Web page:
Top down Python

Mark Lawrence breamoreboy at yahoo.co.uk
Wed Feb 12 17:56:34 CET 2014


On 12/02/2014 16:40, John Allsup wrote:
> I've realised that the best way to do this is to use a web browser for
> the graphical front end: high end graphics are simply not a necessity
> here, so one does not need to leave the confines of the browser.  Thus
> we need a simple server script.
>
> I'm still minimalist, so I guess we want xmlrpc and a python server,
> with a bit of javascript in the browser to sort out the drawing end.
> This now seems way simpler than trying to play with Gtk or Qt.
>
> Basically the lesson is to use a web browser engine as a graphics engine
> unless you have performance issues.  Hopefully in future html rendering
> engines will not be so strongly coupled to browsers, or even to the html
> format itself, but will be a general purpose user graphics engine (an
> ncurses for bitmapped displays).
>
> Can anybody suggest the quickest way to learn the bits of xmlrpc (in
> python) that I need to do this.  Once it's working, I'll stick a source
> code download on my website.  There will be only one version released:
> the one that works properly.  Thus there is no need to github this.
>
> All the best,
>
> def my_sig():
>      print("--")
>      print(signame(['n','o','h',uppercase('j')]).written_backwards)
>
> On 12/02/2014 07:05, John Allsup wrote:
>> What is needed for proper learning is near-absolute simplicity.
>> Even one toy too many to play with is an intolerable distraction,
>> but one too few massively hampers learning and induces boredom.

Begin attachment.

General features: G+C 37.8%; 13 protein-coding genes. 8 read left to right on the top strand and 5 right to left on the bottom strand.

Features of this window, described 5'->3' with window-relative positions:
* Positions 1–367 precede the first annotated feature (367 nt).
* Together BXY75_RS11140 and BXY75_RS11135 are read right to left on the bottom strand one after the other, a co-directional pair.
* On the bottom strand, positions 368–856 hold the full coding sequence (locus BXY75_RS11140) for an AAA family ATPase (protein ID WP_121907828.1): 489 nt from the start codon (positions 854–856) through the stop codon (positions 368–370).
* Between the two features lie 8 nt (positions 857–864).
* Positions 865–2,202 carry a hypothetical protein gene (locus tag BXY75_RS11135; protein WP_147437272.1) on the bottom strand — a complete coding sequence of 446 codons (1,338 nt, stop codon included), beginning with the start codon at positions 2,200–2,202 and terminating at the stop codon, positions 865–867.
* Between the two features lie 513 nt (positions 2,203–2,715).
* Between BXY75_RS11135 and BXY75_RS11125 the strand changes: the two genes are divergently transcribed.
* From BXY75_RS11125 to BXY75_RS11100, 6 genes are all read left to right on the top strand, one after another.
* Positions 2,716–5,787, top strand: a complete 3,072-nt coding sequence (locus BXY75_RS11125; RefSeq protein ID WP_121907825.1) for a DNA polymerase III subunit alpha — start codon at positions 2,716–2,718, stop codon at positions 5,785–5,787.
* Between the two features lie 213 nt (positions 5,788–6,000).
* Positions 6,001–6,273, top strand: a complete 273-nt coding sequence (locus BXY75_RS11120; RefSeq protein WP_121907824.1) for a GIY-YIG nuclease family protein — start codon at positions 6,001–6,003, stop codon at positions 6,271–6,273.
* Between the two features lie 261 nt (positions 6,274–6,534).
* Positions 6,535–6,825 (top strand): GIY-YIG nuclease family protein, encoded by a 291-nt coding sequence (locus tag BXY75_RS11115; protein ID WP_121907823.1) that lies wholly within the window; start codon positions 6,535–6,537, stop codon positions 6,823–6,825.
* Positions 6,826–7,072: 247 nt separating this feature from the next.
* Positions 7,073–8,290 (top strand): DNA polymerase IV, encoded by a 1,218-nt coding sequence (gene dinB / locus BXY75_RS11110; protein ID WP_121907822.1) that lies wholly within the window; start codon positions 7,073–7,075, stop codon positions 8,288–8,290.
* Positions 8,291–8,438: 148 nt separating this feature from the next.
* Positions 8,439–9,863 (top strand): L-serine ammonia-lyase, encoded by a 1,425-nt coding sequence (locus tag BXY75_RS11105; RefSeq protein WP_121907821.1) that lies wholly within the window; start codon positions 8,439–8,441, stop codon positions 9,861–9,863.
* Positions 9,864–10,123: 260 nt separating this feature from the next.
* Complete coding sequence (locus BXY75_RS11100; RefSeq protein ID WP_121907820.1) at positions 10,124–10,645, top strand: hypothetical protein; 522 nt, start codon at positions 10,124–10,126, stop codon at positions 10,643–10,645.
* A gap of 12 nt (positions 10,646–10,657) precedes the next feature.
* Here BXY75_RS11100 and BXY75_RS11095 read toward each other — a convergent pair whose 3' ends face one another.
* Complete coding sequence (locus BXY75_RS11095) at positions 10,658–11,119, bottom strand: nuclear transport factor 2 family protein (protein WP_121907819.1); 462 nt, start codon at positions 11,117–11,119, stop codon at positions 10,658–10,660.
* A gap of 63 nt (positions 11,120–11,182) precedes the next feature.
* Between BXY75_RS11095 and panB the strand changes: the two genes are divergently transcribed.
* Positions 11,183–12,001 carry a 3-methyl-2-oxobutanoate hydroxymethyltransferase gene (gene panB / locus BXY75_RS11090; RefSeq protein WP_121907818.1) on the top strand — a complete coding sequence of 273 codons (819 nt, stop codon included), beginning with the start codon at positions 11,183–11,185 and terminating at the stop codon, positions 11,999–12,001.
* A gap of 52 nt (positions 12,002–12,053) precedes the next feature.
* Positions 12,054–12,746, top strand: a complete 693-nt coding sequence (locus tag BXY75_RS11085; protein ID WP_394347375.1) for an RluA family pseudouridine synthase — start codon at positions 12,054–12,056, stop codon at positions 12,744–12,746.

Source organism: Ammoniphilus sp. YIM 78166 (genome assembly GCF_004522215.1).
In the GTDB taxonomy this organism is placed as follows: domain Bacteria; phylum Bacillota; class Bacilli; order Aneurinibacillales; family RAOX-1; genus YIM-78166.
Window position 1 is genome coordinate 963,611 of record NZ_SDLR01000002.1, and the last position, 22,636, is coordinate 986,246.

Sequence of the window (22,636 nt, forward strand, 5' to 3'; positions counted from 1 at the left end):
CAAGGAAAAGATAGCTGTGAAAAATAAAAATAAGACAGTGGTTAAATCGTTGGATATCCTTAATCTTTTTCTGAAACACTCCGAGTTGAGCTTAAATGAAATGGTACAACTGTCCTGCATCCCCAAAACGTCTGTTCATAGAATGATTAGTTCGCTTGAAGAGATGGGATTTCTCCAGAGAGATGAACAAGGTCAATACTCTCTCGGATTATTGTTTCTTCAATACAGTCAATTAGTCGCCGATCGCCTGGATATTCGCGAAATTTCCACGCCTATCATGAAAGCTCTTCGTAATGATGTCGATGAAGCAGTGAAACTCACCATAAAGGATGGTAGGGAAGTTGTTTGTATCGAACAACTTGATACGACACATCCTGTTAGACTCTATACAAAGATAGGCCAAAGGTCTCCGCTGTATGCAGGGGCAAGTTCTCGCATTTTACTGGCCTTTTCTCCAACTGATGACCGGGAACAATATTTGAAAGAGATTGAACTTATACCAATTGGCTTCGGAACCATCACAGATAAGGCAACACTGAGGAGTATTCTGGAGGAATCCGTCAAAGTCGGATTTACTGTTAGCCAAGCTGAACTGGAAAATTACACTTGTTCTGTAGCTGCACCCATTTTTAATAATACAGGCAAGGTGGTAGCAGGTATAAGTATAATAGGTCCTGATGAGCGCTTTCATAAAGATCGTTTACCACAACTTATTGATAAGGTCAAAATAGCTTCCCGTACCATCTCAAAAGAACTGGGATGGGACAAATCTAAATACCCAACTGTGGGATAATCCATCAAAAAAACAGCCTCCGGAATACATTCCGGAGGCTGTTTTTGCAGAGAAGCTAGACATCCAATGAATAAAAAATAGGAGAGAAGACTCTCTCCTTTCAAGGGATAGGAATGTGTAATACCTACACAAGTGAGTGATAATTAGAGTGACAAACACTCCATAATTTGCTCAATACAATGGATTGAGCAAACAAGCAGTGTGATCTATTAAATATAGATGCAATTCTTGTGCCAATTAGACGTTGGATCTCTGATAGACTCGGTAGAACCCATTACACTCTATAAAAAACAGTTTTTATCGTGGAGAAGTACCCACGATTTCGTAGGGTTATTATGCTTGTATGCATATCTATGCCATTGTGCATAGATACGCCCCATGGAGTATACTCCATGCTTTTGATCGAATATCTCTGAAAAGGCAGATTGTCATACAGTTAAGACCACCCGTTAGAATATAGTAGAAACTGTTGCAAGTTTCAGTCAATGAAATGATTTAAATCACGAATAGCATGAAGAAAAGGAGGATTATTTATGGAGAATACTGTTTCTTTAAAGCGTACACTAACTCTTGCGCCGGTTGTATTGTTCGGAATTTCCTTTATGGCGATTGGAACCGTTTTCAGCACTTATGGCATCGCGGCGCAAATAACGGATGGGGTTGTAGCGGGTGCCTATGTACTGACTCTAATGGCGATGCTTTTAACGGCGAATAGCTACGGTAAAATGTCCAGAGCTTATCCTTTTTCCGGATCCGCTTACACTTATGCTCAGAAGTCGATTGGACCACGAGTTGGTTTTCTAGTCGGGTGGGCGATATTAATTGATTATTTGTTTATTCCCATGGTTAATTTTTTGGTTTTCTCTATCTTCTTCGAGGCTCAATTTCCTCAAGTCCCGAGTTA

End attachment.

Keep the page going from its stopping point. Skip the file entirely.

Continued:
>>
>> I want to be able to say:
>>      1. Put a nice picture on the background.
>>      2. Put a terminal window with, say, 64x20 lines, dead centre.
>>      3. Run a simple REPL program written in Python or Ruby within it.
>> I do not really want to write any more lines of code than I need to.
>> Why do we not have langauges and libraries that can do the above
>> with only five lines of code (line 0 == setup, line 4 == cleanup).
>>
>> Programming should be that efficient if we learn to make things
>> beautiful and not tolerate wastes of lines and characters, on
>> a global scale as well as locally to our projects.
>>
>> Consider
>> ====
>> #!/usr/bin/env python3
>>
>> from myappfw import app
>> from myapp1 import repl
>> app.background = "Moutains1"
>> t = app.terminal.open(title="Typing commands One Oh
>> One",position="centre",
>>      width="80%",height="72%",rows="20",columns="64")
>> exit(t.run(repl))
>> ====
>>
>> What Python would I need to write, as concise but readable as
>> practically possible, so that the above program works as desired (for
>> any repl that obeys the basic input-process-output behaviour of a repl)?
>>
>> This is top-down design done right IMO (as described in Thinking Forth,
>> by the way).
>

Please don't top post on this list.

-- 
My fellow Pythonistas, ask not what our language can do for you, ask 
what you can do for our language.

Mark Lawrence

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